WPF Heatmap - Switch the lights on your 2D data

Kiril Matev / Tuesday, April 30, 2013

The increasing amounts of data that users need to consume before they make a decision places increasing demands on presenting it in a way that’s easy to understand. One of the controls used to visualize 3D data is to use a heatmap. Our NetAdvantage for WPF product contains many advanced UI data visualization controls such as a chart, map, timline, treemap, but until this point lacked a heatmap control. Fully-functional free 30-day trial of the NetAdvantage for WPF product, which includes these controls is available. Over the last couple of months, we’ve been busy creating a heatmap control which we’d like to make available for your use and feedback. This control will not be supported before its official inclusion into the product, but already contains the functionality you need to create a rich color-coded display of your 2D data. At this time, this control is available as a CTP.

This blogpost illustrates the functionality of the heatmap control using a sample project, which includes a DLL with the control itself, ready for use in your own applications. The project is built using Visual Studio 2010 and .NET Framework 4. The sample project contains all the libraries it needs, so you can build and run it without any additional downloads.  Here’s a screenshot of the sample project:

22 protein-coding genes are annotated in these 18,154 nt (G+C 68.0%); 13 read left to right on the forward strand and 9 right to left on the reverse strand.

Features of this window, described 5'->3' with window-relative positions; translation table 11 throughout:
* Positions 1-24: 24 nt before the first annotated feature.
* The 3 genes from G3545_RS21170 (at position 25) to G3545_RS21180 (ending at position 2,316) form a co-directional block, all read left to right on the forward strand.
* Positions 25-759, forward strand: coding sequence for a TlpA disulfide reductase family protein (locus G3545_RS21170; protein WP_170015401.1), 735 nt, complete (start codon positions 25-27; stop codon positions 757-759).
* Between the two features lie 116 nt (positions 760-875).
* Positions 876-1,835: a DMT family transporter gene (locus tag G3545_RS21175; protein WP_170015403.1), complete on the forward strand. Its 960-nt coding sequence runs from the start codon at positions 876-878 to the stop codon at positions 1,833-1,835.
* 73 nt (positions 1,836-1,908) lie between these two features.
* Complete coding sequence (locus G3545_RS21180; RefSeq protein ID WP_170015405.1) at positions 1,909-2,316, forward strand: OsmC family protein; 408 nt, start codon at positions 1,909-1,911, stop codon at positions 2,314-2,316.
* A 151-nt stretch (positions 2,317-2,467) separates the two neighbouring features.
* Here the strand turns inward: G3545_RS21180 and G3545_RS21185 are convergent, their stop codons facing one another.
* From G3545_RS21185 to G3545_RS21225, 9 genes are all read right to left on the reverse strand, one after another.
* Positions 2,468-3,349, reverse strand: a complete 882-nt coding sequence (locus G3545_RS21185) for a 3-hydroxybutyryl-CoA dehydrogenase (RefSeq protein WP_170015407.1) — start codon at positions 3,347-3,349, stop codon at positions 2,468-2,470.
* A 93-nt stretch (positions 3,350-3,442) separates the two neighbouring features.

In the subsequent sections, I’ll briefly describe how to use the API and features provided by the control.

How to use the sample

The sample is setup with a binding to a 2D array of data, which binds to properties containing the rows, columns and objective value (to be represented by a color).

We’re using a linear scale for the value-to-color mapping and are using red to green color range to represent the values in the interval from 0 to 1. You can use the slider on the right to modify the width of the grid lines or press the grid button to toggle their visibility. You can smooth the heatmap values over the rows/columns by clicking the Smooth Rows and Smooth Columns buttons.

You can also start a timer which updates the data by clicking the Update button. In this sample, there’s also a tooltip showing the current value when an element is hovered to enable users to easily access any additional data associated with that element.